Who's Going to Read Books in the Future?
It's a national scandal, or should be. After spending $6 billion on a program to help First, Second and Third Graders learn to read, the U.S. Department of Education has concluded that the program isn't effective.
As the Washington Post's Maria Glod reported last week, the so-called Reading First program has been one of the centerpieces of the Bush administration's entire No Child Left Behind effort, and it appears -- as far as I can tell -- to be a complete bust: Students in the program scored no better on reading comprehension tests than students outside the program. That's a bit like saying that patients who took an experimental drug fared no better than those who took a placebo.
You can read the Department of Education's report for yourself. It's pretty conclusive. The department tracked the reading progress of tens of thousands of students in Grades 1-3 at nearly 250 schools across the country -- a huge sample, one of the largest studies it's ever done.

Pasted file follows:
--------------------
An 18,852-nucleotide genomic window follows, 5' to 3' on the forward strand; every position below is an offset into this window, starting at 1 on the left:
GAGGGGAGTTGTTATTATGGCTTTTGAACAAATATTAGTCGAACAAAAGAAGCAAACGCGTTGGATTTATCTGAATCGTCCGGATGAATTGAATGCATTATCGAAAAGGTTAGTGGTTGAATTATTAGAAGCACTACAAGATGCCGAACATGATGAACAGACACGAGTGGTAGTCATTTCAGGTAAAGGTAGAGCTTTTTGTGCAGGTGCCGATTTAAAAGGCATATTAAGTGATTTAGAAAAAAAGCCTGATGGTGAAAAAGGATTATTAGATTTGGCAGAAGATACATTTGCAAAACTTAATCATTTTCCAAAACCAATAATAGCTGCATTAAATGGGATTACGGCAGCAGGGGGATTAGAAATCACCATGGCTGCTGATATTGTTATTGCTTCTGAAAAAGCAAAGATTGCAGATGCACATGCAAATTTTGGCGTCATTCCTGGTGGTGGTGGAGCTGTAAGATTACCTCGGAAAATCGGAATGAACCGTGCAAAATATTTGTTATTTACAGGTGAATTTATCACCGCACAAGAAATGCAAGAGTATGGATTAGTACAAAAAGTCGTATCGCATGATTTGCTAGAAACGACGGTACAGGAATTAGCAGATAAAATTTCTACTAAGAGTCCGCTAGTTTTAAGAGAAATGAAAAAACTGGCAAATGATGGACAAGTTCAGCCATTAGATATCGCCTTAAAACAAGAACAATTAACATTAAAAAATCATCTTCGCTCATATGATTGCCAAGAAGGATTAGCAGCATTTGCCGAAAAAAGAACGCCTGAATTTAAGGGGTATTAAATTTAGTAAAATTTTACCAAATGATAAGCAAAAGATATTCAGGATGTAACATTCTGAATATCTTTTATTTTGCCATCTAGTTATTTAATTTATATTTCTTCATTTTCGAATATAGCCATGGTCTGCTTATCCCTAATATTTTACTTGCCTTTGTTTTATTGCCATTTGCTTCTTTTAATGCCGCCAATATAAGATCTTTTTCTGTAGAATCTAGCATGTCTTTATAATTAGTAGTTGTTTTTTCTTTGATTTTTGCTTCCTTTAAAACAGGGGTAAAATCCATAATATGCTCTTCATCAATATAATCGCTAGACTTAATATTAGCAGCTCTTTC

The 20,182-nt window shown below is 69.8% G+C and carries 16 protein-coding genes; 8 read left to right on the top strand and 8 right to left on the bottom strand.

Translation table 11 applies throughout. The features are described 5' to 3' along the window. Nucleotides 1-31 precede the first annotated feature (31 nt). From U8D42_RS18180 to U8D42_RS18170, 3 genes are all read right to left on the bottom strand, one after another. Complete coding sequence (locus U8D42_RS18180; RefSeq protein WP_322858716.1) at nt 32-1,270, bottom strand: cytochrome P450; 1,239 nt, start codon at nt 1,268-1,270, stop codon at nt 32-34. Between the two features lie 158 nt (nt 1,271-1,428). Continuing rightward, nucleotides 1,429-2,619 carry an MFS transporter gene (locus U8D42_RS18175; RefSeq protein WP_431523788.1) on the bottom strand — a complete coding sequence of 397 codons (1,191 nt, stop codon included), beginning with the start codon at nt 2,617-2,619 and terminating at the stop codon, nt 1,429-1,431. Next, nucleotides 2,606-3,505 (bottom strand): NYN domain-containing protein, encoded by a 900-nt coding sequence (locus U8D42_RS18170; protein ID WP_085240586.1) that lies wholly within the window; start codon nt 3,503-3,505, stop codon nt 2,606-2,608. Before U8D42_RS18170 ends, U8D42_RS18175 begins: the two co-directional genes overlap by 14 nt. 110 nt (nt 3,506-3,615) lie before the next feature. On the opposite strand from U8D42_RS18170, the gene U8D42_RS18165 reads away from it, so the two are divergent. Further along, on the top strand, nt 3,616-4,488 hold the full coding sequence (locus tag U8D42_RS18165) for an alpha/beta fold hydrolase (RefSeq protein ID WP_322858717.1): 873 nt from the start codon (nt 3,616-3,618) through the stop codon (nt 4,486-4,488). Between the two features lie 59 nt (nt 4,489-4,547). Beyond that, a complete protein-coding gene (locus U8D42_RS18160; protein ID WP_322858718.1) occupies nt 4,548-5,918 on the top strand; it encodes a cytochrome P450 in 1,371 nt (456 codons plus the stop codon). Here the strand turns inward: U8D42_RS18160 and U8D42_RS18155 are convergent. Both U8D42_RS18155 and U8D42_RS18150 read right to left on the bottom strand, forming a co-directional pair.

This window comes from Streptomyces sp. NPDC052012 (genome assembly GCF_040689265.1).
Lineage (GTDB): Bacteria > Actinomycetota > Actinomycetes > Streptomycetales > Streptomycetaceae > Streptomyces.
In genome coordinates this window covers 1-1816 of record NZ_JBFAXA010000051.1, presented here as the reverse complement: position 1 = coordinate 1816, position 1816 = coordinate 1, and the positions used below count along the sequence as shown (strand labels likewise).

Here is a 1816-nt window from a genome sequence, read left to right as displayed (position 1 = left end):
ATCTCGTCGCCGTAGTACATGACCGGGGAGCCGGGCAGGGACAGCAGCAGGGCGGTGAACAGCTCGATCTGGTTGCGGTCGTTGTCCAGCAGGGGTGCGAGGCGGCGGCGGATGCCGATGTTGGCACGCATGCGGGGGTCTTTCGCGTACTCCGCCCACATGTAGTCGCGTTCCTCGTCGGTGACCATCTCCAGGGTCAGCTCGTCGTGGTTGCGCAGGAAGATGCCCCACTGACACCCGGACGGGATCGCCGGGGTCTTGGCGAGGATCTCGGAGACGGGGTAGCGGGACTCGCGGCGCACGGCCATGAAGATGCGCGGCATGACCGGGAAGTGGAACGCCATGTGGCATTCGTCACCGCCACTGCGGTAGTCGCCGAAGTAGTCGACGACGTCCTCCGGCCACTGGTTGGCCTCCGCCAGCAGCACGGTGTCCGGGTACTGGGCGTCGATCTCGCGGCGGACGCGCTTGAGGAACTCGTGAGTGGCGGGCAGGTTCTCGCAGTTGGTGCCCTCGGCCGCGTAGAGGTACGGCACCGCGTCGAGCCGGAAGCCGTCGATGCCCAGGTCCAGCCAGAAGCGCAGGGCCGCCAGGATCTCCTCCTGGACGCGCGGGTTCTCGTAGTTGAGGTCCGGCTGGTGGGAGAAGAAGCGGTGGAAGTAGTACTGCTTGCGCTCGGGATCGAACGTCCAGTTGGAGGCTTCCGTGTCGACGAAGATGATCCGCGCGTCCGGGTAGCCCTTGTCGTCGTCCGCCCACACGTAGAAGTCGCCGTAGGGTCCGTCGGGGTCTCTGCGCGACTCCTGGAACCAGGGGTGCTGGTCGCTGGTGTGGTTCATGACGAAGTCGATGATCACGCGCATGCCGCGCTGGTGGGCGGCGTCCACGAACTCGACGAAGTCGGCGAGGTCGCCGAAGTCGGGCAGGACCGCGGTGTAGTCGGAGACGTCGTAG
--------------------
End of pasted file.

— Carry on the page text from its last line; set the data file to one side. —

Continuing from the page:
True, the department tries to put a positive spin on its findings with this globbledy-gooky summary paragraph:
"The results indicate that Reading First produced statistically significant positive impacts on multiple reading practices promoted by the program, such as the amount of instructional time spent on the five essential components of reading instruction and professional development in scientifically based reading instruction. Reading First did not produce a statistically significant impact on student reading comprehension test scores in grades one, two or three. However, there was a positive and statistically significant impact on first grade students' decoding skills in spring 2007."
OK, right. Using our adult "decoding" skills, we can decipher what that's saying: The schools that shared in the $6 billion of Reading First funding devoted more teaching time to five skills deemed important in reading (awareness of individual sounds, phonics, vocabulary, reading fluency and comprehension). They also spent more money on training teachers. But what have they got to show for the increased instructional time and the increased training? Nada. "No statistically significant" change in reading comprehension in any of the three grade levels.
-- Alan Cooperman
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